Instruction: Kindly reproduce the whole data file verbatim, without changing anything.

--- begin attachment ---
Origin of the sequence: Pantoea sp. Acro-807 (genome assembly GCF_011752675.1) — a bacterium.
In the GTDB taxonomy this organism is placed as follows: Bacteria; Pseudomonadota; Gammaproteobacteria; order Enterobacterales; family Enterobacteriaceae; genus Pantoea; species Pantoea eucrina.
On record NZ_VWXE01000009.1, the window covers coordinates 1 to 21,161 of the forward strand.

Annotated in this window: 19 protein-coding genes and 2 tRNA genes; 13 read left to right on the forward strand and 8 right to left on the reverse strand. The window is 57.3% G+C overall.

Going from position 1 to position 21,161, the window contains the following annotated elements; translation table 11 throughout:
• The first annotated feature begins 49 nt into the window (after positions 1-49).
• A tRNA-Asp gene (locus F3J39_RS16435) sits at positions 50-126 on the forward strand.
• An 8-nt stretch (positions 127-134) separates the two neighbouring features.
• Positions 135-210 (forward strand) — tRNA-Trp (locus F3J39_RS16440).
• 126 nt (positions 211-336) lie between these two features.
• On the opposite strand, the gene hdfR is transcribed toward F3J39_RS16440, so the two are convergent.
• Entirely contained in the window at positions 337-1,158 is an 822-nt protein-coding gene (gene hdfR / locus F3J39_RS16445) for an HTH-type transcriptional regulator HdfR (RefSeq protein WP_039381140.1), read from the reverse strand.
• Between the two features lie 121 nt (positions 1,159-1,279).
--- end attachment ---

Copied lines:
Origin of the sequence: Pantoea sp. Acro-807 (genome assembly GCF_011752675.1) — a bacterium.
In the GTDB taxonomy this organism is placed as follows: Bacteria; Pseudomonadota; Gammaproteobacteria; order Enterobacterales; family Enterobacteriaceae; genus Pantoea; species Pantoea eucrina.
On record NZ_VWXE01000009.1, the window covers coordinates 1 to 21,161 of the forward strand.

Annotated in this window: 19 protein-coding genes and 2 tRNA genes; 13 read left to right on the forward strand and 8 right to left on the reverse strand. The window is 57.3% G+C overall.

Going from position 1 to position 21,161, the window contains the following annotated elements; translation table 11 throughout:
• The first annotated feature begins 49 nt into the window (after positions 1-49).
• A tRNA-Asp gene (locus F3J39_RS16435) sits at positions 50-126 on the forward strand.
• An 8-nt stretch (positions 127-134) separates the two neighbouring features.
• Positions 135-210 (forward strand) — tRNA-Trp (locus F3J39_RS16440).
• 126 nt (positions 211-336) lie between these two features.
• On the opposite strand, the gene hdfR is transcribed toward F3J39_RS16440, so the two are convergent.
• Entirely contained in the window at positions 337-1,158 is an 822-nt protein-coding gene (gene hdfR / locus F3J39_RS16445) for an HTH-type transcriptional regulator HdfR (RefSeq protein WP_039381140.1), read from the reverse strand.
• Between the two features lie 121 nt (positions 1,159-1,279).